Defining and Measuring Crime

Problems in defining crime:

  • Cultural – one culture’s crime may not be another, eg: in the UK, bigamy is a crime, yet in some cultures polygamy is practised
  • Historical – what was a crime in the past may not be a crime today, or vice versa, eg: homosexuality was a considered an offence until 1967

Ways of measuring crime:

  • Official Statistics                                                                                 
    • Government records of the total number of crimes reported to the police
    • Published by the Home Office annually
    • Considered a useful snapshot of crimes across the country and in specific regions
  • Victim Surveys
    • Records people’s experience of crime over a specific period
    • The Crime Survey for England and Wales asks people to document crimes they have been a victim of in the past year
    • 50,000 households randomly selected
  • Offender Surveys
    • Individuals volunteer details of number and types of crime they have committed
    • Targets likely offenders based on ‘risk’ factors: age, social background, previous convictions
    • Offender Crime and Justice Survey (2003-2006) first self-report survey
Victim Surveys more valid representation – 2006/2007 statistics showed 2% decrease where victim surveys showed 3% increase – can be used to better capture crimes that go unreported, so are a more effective method for measuring crime Victim Surveys may be inaccurate – rely on accurate recall of participants, details may be incorrect, ‘telescoping’, for example, may occur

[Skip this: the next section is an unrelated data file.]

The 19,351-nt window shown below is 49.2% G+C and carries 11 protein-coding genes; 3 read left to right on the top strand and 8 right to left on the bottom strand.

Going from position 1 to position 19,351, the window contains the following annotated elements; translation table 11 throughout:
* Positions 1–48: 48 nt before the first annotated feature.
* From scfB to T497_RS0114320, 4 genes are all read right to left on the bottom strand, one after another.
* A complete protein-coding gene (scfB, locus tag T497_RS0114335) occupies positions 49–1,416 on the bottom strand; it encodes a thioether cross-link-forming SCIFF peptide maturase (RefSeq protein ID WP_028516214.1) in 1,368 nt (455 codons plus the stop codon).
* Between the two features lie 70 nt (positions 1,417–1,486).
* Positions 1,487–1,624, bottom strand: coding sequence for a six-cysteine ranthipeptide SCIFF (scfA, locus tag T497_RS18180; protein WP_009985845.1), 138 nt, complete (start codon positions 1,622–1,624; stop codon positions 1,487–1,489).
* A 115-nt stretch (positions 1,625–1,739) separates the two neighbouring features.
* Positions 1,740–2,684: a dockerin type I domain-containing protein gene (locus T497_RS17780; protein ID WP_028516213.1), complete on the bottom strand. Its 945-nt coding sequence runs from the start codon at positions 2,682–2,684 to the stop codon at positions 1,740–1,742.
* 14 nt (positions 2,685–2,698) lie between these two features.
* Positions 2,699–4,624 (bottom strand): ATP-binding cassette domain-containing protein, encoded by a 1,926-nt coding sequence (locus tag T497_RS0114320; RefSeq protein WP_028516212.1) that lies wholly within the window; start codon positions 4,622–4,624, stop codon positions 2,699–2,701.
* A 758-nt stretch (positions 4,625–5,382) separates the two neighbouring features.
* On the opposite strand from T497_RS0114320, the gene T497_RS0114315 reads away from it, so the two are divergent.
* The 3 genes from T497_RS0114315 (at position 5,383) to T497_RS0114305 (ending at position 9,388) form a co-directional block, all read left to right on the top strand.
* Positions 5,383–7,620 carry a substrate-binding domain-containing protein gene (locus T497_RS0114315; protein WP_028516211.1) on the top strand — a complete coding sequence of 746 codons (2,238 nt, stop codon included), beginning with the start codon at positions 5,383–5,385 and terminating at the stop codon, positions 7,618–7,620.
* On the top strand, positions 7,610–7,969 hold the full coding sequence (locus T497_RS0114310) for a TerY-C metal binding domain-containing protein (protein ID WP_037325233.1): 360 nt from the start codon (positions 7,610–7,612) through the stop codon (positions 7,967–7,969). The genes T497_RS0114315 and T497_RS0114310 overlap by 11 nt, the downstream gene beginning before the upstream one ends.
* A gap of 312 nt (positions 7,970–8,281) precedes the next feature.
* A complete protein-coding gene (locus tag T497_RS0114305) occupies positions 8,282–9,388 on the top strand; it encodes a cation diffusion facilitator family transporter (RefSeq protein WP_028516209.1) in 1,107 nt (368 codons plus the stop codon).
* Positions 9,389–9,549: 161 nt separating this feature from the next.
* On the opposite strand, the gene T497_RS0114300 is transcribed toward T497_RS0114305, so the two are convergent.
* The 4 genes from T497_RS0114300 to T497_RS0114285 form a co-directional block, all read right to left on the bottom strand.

Offender Surveys more representative – provide insight into how many people are responsible for certain offences – more effective at measuring the extent of crime from criminal’s perspective, how many criminals there actually are, how much one person is likely to offend Offender Surveys may be inaccurate – offenders may be unreliable sources and may keep certain information to themselves – does not provide true representation of crime


  Official Statistics Subjective – Farrington and Dowds (1985) – police in Nottinghamshire more likely to record thefts of under £10 – official statistics can’t be used to compare crime in different regions or show true extent of crime


  Official Statistics Unreliable – thought that only 25% of crimes are actually reported and recorded, the rest make up ‘dark figure’ – can’t portray crime accurately


  Can be invalid – politicians may use crime figures which benefit their position – not an accurate, objective representation of crime